How to Recruit Volunteers While Reopening from Lockdown: Strategies that are Working Now

In All News, Expert Source Articles by Kellie

By Kellie Dietrich, Public Relations Specialist
This article was published online in Firefighter Nation on August 25, 2020. 

Stay-at-home mandates across the country provided volunteer fire companies with the challenge of how to keep recruiting the next wave of volunteers. To overcome this hurdle, fire companies had to change their approach, and now, as fire companies begin to reopen and resume training, they have to alter their approach once again.

Communication Solutions Group is a full-service Pennsylvania-based marketing firm that runs recruitment campaigns for fire departments in Pennsylvania and New Jersey. Here are the pointers they shared with those chiefs and how they are adjusting the campaigns as the stations reopen.

Reconnect with inquiring volunteers from lockdown

During lockdown, firefighters and healthcare providers were viewed as more heroic than usual. People were eager to make a difference and volunteer inquiries still came in when counties and states were on lockdown.

When an inquiry comes in, someone should reach out via phone or email within 48 hours to tell them more about their station. Now, as fire companies reopen and drill nights resume, volunteers should connect with them once again, and invite them to tour the station and attend training.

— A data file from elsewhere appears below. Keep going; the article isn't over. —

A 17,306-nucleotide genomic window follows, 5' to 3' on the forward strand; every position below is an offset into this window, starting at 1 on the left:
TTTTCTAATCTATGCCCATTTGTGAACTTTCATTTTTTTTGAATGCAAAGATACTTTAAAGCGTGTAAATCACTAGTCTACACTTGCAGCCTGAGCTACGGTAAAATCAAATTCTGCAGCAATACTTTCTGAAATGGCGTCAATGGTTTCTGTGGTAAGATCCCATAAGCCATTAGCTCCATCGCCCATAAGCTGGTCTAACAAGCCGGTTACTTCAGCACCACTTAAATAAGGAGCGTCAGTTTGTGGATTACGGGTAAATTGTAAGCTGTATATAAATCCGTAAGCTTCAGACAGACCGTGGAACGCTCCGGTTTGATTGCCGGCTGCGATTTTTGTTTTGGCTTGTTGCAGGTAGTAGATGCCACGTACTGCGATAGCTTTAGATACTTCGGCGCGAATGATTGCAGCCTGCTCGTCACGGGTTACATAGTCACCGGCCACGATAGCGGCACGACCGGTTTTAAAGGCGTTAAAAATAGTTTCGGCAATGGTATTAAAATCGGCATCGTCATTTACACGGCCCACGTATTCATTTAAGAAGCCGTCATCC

Give potential volunteers the best tour possible

After following up with potential volunteers, consider what opportunities they are interested in and their demographics to pair them up with someone they will connect with. Interested individuals will feel more comfortable talking to volunteers they can relate to. A firefighter in his 20s will be more relatable when recruiting a younger audience. Similarly, if someone is interested in becoming an administrative volunteer, have an administrative volunteer meet with them rather than a firefighter.

Of course, any volunteer giving a tour should be prepared to talk about and answer any questions about the fire company, training and benefits. Keep in mind when giving tours to show the best features of the station first to make a good impression. For example, show them the state-of-the-art equipment at the beginning of the tour and the outdated breakroom later on.

When talking to potential volunteers match the tone of whom you’re talking to. If they’re really excited about volunteering, show excitement when responding to them. Use the emotional appeal to hook them in as well. Many people volunteer because if feels good to serve the community and save lives. Let potential volunteers know how helping the fire department will bring meaning and benefit them. Tell them personal stories they can relate to about the thrill and trepidation of your first 9-1-1 call or how rewarding it was to give a family peace of mind when the fire trucks arrived.

Remember, though, that volunteering isn’t all about work. Mention the relationships you made with other volunteers and how you became a family. Recruits want to hear about the social events too, like fundraisers and barbecues. This advice remains the same when bringing them in for in-person tours too.